Welcome to another round of Questions of The Week!
Questions of the week:
Introduction and requirements:
A member of the Award Committee will post a question, at a random day/time.
A competing member may make one post per question thread to answer the question and the member’s winning entry must have all parts of the question answered completely in that one post. Editing your one answer post allowed will result in disqualification.
Winnings will be limited to no more than 6 times in a given year, the objective is to allow as many Members a chance to win as possible.
Any disregard to the above and divulging the correct answers will forfeit the weekly winnings.
So please refrain from participating if you have already won in the maximum for the Year.
First correct answer (as judged by the Awards Committee or Poster of the Question) wins.
The lucky winner will get a case of “Now that you’ve had a Home Inspection Books” shipped to them at their address on file. Make sure your Address on File with Inachi is correct.
Courtesy of Nick Gromicko.
Winners of the Question of The Week shall request their prize by emailing email@example.com and submitting their Mailing address for shipping.
Allow 2 weeks for delivery.
THANKS for being here and good luck!
This week is going to be a little different from the traditional QOTW. The answers will be essay form, not multiple choice. There are multiple correct responses. All correct responses will be acknowledged as winners and be afforded all of the fame, accolades and peer recognition that go with winning, however, the physical prize will go to the first correct response submitted by a member with fewer than 500 total posts.
Here is your mission should you choose to accept it:
Being an InterNACHI certified inspector, you inspected a new house with a Jacuzzi brand Hyro-Massage Therapy Device. You included the following deficiency description in your report:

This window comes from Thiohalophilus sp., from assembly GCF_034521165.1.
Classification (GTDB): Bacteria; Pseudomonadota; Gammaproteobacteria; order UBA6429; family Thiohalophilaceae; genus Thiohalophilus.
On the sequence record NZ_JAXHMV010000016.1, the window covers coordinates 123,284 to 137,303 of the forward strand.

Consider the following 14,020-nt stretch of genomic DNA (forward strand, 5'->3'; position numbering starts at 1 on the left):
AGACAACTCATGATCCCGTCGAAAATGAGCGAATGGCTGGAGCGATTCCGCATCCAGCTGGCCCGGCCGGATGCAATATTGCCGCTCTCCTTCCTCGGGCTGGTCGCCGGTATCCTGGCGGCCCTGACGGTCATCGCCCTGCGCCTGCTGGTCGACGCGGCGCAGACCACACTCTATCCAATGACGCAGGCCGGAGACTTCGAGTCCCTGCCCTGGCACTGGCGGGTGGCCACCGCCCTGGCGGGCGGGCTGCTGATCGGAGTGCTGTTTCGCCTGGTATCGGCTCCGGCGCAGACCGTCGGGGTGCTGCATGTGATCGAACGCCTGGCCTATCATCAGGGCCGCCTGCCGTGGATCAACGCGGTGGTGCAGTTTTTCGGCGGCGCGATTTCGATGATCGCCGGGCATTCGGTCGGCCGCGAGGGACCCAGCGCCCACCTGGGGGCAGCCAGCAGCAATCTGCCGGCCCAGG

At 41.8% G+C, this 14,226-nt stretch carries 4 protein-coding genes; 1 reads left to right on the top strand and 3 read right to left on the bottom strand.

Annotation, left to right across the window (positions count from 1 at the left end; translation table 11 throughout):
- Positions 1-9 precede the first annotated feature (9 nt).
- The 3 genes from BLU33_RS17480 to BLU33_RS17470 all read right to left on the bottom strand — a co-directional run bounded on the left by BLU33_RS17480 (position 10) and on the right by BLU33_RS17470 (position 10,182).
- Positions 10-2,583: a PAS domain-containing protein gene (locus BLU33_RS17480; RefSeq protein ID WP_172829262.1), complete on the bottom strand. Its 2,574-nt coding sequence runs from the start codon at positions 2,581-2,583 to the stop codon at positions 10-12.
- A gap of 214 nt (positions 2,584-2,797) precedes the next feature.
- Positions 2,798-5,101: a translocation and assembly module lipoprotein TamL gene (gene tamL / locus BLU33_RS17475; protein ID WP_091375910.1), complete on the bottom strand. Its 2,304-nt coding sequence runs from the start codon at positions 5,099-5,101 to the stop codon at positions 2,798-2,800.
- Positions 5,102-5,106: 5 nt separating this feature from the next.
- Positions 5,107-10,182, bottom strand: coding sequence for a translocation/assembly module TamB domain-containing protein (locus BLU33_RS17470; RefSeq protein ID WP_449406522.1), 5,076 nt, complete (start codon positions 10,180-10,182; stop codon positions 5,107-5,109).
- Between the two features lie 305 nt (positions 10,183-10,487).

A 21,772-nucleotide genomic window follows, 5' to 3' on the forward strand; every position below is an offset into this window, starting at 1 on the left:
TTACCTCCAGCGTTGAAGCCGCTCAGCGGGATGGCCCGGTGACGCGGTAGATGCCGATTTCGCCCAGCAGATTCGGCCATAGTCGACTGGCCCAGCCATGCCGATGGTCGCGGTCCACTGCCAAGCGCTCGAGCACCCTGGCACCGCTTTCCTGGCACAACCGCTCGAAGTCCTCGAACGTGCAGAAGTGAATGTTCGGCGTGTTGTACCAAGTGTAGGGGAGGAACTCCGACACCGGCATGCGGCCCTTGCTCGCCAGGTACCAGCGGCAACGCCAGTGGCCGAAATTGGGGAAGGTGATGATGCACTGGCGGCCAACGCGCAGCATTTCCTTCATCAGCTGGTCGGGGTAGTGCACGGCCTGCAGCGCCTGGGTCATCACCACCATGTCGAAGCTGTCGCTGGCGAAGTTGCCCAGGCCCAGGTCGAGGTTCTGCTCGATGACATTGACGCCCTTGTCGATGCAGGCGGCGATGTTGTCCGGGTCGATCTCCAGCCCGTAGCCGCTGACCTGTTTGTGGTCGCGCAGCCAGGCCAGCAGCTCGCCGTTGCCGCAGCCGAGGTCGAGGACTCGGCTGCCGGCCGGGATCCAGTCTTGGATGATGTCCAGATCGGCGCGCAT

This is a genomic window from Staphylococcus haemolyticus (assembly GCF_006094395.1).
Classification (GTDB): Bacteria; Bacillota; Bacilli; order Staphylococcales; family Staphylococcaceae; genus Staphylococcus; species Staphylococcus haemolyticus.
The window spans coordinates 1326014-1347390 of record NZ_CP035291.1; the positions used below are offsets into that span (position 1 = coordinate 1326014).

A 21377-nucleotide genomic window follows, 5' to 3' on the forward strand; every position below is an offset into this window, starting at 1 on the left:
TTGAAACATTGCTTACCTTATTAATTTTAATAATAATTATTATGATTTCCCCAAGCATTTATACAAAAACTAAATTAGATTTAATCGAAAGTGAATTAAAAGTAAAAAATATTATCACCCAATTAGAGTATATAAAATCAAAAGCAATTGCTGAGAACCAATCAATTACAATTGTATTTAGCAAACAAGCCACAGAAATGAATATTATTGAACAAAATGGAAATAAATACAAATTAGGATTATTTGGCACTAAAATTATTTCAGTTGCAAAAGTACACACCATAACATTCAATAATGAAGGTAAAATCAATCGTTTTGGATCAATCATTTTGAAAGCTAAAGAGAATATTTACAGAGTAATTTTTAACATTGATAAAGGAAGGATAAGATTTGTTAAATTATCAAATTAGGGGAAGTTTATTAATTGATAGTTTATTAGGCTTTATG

<The Hyro-Massage/Spa tub lacks access to inspect and service the pump/motor assembly.>
The builder/contractor tells your client “Well that’s just your inspector’s opinion.”
Your challenge is to defend the opinion by providing an authoritative source reference and citation so that your client can use to refute the claim that your statement is only your opinion. Choose carefully because your credibility with your client is at stake.
Valid authoritative sources include things such as:
- Manufacturer installation instructions;
- International and other standards (e.g., FMA/AAMA 100, ASTM…);
- Manufacturer Industry Associations (e.g., Brick Industry Association, Fenestration Manufacturers Associations, Air Diffusion Council; DASMA…);
- State or Association Standards of Practice;
- Prescriptive model building codes (e.g., IRC, NEC…);
- Articles with source references (you can use the source referenced in an article if it’s valid)
Things that are not authoritative sources include:
- Random website references (e.g., inspectapedia.com);
- Pre-programmed defect descriptions from your report software;
- NACHI or other training materials unless you validate and include their authoritative sources.
Provide one source which supports the deficiency description. Include: the name of the resource; reference (page, section, article, etc.); citation or excerpt that from the source; link if available.